Review says Crown decision in Rehtaeh Parsons’ case was reasonable

A review into the handling of the Rehtaeh Parsons case by the RCMP and Nova Scotia's Public Prosecution Service says it was reasonable of the Crown to conclude there was no realistic prospect that sexual assault charges would result in conviction.

HALIFAX — A review into the handling of the Rehtaeh Parsons case by the RCMP and Nova Scotia’s Public Prosecution Service says it was reasonable of the Crown to conclude there was no realistic prospect that sexual assault charges would result in conviction.

The provincial government ordered the review by Murray Segal, a former Ontario chief prosecutor, in August 2013 but it was delayed until legal proceedings involving two men charged with child pornography offences in the case concluded.

“Another Crown counsel could have reasonably chosen to prosecute the sexual assault component of the case, but it no doubt presented a unique challenge for the prosecution,” says the report released Thursday.

“The police investigator understood that the decision whether to lay charges was still hers to make but in light of the Crown prosecutor’s opinion, the decision not to lay charges of sexual assault was understandable.”

The young woman’s family alleged she was sexually assaulted in November 2011 when she was 15 and bullied after a digital photo of the alleged assault was passed around her school. Parsons was taken off life-support after attempting suicide in 2013.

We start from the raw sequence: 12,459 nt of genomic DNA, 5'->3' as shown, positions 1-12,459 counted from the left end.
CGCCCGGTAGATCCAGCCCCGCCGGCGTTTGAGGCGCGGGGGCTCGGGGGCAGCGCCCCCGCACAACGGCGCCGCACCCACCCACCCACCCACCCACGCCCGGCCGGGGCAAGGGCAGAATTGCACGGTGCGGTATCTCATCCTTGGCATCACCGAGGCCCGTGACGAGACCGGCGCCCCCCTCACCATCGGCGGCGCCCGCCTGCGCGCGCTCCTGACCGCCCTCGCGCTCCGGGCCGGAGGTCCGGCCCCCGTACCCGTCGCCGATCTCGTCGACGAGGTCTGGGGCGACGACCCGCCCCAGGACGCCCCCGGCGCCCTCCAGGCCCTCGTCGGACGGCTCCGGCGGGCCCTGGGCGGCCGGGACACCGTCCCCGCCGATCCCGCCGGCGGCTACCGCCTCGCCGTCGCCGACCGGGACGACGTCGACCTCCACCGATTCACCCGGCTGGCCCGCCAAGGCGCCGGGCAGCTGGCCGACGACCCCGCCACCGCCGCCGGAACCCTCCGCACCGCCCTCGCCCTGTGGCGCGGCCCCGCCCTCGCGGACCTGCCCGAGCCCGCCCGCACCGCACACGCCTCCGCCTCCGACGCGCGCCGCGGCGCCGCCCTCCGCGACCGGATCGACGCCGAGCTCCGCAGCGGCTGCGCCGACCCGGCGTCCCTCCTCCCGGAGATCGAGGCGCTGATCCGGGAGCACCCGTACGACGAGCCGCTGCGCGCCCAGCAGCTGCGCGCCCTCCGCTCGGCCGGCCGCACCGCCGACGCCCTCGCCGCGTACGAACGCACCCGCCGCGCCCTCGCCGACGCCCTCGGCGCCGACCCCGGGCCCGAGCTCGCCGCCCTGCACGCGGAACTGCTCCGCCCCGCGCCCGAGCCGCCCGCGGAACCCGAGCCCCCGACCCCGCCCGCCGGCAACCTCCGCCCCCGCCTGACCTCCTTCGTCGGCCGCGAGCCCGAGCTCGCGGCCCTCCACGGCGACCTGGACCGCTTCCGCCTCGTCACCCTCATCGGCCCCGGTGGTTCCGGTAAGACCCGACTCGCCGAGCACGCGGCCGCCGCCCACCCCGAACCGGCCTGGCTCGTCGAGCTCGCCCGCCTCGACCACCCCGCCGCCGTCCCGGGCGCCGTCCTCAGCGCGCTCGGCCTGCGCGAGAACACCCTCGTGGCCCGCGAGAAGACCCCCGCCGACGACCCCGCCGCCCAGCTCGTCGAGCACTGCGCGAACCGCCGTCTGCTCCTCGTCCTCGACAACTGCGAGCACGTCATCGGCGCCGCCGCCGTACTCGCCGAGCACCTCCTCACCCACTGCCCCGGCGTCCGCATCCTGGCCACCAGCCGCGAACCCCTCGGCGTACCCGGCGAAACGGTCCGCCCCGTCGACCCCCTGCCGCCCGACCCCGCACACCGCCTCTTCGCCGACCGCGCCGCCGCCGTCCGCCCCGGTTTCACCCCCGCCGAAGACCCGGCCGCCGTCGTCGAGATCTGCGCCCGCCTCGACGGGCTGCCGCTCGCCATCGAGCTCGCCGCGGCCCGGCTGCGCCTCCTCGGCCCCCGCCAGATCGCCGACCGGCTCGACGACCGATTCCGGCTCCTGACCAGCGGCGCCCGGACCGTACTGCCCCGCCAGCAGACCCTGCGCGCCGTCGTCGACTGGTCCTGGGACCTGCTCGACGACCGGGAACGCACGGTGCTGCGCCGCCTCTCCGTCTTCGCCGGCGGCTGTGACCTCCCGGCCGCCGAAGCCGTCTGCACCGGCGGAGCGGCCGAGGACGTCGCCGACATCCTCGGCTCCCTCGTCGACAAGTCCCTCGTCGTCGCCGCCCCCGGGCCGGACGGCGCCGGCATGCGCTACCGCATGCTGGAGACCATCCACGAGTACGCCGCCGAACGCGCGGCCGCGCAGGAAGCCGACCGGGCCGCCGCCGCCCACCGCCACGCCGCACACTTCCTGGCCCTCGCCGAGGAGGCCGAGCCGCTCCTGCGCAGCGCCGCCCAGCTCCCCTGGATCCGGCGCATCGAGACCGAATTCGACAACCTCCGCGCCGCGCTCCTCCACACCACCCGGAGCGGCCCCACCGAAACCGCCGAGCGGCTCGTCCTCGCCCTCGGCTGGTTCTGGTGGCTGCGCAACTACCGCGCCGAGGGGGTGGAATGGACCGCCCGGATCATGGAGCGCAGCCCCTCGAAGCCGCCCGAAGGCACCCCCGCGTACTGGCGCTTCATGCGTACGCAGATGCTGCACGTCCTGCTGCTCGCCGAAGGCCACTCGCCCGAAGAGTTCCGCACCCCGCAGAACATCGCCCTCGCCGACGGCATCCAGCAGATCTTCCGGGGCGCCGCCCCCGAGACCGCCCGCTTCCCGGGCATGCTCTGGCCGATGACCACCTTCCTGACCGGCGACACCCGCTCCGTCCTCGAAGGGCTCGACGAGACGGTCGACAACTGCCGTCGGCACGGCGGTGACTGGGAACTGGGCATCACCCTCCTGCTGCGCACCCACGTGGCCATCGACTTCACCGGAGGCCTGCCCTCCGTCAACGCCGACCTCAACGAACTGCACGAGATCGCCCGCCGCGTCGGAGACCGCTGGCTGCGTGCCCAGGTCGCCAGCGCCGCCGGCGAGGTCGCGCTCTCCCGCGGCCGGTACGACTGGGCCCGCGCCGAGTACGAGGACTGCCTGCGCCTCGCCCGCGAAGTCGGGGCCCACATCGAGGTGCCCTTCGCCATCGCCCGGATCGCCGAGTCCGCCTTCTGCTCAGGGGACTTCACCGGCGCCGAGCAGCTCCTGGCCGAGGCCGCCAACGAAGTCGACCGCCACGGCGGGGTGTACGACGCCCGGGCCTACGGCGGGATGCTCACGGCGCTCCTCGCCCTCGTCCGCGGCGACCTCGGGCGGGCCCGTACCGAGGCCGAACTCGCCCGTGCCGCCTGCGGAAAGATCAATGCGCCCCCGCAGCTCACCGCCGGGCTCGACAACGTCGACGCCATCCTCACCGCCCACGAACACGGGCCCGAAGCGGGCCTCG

Police said they looked into the allegations of sexual assault and an inappropriate photo, but concluded there weren’t enough grounds to lay charges after consulting with the prosecution service.

The child pornography charges were laid after Parsons died.

A 20-year-old man pleaded guilty last November to distributing a sexually graphic image of Parsons. Another 20-year-old man later pleaded guilty to making child pornography by taking a photo of the accused having sex with Parsons.

Both men were youths at the time of the offences and were charged under the Youth Criminal Justice Act, which means they cannot be identified.

Segal’s report also deals with the subsequent allegations of child pornography and says the police investigator was told by another Crown prosecutor that those offences could not be prosecuted. The investigator was told it was not possible to tell from the photo that the persons involved were under age.

“The Crown’s advice related to child pornography offences was incorrect,” the report says.

“It reflected a misunderstanding of the law as it relates to child pornography.”

The report says the Internet Child Exploitation Unit reviewed the file and concluded that child pornography charges could have been laid at the conclusion of the initial investigation.

In his report, Segal describes Parsons as a “vibrant and promising young woman” with a loving and supportive family.

He writes that Parsons was “devastated by the circulation of an intimate photograph taken without her consent, and the bullying and cyberbullying that resulted from it.”

The investigation into Parsons’ allegations of sexual assault took close to a year to conclude, the report says.

It was during that time that Parsons changed schools twice and was hospitalized for weeks following renewed thoughts of suicide.

“In the end, she did not receive the support and assistance a young person in crisis required,” the report says.

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